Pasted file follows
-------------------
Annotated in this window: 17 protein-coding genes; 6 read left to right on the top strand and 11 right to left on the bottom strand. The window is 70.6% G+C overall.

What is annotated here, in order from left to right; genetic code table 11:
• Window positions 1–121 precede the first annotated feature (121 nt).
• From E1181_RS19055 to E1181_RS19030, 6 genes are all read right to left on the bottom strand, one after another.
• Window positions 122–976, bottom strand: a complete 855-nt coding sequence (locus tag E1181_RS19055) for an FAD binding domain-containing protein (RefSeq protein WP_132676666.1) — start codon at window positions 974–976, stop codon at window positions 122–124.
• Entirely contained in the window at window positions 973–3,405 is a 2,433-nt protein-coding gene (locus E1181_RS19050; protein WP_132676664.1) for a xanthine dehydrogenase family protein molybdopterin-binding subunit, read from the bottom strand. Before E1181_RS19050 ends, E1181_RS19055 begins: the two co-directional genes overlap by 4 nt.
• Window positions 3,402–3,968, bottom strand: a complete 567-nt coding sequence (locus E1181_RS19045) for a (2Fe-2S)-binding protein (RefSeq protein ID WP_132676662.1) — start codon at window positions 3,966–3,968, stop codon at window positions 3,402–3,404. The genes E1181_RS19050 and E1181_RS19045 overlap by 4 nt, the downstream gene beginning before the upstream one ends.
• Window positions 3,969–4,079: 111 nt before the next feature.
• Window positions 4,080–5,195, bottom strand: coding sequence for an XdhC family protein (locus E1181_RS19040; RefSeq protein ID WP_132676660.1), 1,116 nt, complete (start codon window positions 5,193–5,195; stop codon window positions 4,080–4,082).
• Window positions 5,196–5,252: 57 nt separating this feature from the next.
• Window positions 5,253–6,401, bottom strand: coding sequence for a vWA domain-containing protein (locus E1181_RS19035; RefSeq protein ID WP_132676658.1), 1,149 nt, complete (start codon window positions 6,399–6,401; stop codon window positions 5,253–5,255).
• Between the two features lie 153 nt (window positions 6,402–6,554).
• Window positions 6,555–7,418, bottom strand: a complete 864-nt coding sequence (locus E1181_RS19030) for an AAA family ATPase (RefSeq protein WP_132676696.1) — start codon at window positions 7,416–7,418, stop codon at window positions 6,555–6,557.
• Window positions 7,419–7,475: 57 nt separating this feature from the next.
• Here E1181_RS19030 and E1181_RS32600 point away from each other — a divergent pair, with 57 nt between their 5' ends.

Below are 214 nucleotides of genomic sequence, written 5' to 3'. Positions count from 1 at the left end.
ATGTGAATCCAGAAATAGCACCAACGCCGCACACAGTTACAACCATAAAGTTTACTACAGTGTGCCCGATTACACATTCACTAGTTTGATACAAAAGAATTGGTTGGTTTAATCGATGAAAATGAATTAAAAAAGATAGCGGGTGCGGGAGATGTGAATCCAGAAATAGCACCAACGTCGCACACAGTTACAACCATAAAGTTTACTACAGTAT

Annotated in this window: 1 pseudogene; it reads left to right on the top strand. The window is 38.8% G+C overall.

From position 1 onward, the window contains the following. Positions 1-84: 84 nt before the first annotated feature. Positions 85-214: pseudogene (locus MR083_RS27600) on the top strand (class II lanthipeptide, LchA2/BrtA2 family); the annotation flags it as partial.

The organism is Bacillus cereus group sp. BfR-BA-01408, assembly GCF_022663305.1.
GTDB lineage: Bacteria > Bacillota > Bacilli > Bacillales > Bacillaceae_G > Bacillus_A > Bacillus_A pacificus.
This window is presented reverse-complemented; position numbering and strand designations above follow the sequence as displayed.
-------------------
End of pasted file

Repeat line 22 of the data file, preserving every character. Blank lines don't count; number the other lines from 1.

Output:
This window is presented reverse-complemented; position numbering and strand designations above follow the sequence as displayed.